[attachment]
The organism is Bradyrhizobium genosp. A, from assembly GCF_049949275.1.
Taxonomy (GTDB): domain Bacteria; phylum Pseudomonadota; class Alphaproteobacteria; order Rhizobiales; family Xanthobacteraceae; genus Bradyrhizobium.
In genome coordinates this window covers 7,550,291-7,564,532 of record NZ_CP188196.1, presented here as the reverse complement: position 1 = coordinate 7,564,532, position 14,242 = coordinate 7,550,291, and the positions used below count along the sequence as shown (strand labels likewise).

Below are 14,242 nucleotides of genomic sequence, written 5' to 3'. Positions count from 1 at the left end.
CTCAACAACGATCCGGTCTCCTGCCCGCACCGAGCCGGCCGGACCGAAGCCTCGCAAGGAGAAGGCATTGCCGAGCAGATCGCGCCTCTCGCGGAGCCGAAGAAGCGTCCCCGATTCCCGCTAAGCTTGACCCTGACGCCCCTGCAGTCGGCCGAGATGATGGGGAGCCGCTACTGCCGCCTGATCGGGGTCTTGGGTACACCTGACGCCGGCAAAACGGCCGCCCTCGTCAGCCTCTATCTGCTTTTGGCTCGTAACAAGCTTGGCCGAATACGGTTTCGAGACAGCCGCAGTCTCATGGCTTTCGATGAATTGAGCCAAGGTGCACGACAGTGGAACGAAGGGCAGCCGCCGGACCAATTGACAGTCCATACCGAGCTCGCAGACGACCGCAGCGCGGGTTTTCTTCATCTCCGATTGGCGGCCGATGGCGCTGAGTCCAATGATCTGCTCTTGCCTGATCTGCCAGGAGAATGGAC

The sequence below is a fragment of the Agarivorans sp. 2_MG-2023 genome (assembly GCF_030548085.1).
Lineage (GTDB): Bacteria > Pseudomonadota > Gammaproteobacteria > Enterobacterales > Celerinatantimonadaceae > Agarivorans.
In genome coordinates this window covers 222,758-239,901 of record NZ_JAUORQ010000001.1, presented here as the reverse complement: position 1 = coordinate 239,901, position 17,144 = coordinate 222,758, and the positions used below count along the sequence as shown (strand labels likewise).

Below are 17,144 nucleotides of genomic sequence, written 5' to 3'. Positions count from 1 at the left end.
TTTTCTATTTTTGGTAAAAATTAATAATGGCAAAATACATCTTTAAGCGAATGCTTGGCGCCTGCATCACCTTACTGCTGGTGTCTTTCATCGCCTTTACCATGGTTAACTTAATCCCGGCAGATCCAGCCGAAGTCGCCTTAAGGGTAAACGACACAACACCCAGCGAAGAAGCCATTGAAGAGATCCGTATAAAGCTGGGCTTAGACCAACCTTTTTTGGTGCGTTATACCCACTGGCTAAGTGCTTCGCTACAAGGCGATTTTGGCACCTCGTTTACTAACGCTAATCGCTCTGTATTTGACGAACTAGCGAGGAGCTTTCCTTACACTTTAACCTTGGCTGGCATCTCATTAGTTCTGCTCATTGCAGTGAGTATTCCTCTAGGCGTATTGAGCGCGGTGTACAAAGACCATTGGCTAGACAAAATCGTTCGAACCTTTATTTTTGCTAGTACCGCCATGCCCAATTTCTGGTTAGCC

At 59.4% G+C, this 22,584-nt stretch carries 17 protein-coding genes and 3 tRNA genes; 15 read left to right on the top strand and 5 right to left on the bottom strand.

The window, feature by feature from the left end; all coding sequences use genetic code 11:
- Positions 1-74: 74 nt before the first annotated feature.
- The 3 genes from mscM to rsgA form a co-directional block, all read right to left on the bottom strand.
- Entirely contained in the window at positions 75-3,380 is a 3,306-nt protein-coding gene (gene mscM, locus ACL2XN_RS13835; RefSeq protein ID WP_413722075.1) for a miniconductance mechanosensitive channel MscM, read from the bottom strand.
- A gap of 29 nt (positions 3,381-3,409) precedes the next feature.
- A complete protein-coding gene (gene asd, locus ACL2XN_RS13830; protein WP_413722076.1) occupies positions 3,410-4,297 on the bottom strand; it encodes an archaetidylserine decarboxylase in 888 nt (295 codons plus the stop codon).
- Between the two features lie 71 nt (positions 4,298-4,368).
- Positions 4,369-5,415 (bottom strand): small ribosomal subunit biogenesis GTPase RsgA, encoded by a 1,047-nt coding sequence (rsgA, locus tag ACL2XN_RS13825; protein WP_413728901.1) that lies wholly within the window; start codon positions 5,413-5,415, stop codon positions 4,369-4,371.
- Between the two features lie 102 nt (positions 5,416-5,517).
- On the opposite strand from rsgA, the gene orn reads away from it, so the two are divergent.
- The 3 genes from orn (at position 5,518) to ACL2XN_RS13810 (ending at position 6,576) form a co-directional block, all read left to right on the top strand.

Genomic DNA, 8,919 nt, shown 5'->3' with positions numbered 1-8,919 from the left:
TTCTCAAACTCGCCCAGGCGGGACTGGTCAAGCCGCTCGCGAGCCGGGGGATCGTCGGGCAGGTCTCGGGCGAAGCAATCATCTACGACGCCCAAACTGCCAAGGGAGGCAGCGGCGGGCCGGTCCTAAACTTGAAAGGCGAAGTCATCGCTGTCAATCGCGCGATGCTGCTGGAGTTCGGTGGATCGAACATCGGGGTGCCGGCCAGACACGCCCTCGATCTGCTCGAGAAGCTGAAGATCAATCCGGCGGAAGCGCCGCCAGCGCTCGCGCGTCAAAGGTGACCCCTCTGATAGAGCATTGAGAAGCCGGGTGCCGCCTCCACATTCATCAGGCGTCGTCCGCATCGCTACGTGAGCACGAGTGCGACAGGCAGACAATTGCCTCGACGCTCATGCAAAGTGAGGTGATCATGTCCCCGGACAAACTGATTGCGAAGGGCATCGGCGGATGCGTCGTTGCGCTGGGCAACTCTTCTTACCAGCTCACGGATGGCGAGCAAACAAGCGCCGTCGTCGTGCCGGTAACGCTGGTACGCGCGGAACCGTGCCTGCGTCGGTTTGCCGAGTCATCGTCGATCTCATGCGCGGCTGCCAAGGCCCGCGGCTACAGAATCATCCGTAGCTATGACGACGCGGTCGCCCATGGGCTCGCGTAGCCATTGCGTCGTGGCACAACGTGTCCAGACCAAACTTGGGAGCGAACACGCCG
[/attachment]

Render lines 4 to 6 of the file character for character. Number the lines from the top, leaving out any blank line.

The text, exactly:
Below are 14,242 nucleotides of genomic sequence, written 5' to 3'. Positions count from 1 at the left end.
CTCAACAACGATCCGGTCTCCTGCCCGCACCGAGCCGGCCGGACCGAAGCCTCGCAAGGAGAAGGCATTGCCGAGCAGATCGCGCCTCTCGCGGAGCCGAAGAAGCGTCCCCGATTCCCGCTAAGCTTGACCCTGACGCCCCTGCAGTCGGCCGAGATGATGGGGAGCCGCTACTGCCGCCTGATCGGGGTCTTGGGTACACCTGACGCCGGCAAAACGGCCGCCCTCGTCAGCCTCTATCTGCTTTTGGCTCGTAACAAGCTTGGCCGAATACGGTTTCGAGACAGCCGCAGTCTCATGGCTTTCGATGAATTGAGCCAAGGTGCACGACAGTGGAACGAAGGGCAGCCGCCGGACCAATTGACAGTCCATACCGAGCTCGCAGACGACCGCAGCGCGGGTTTTCTTCATCTCCGATTGGCGGCCGATGGCGCTGAGTCCAATGATCTGCTCTTGCCTGATCTGCCAGGAGAATGGAC

The sequence below is a fragment of the Agarivorans sp. 2_MG-2023 genome (assembly GCF_030548085.1).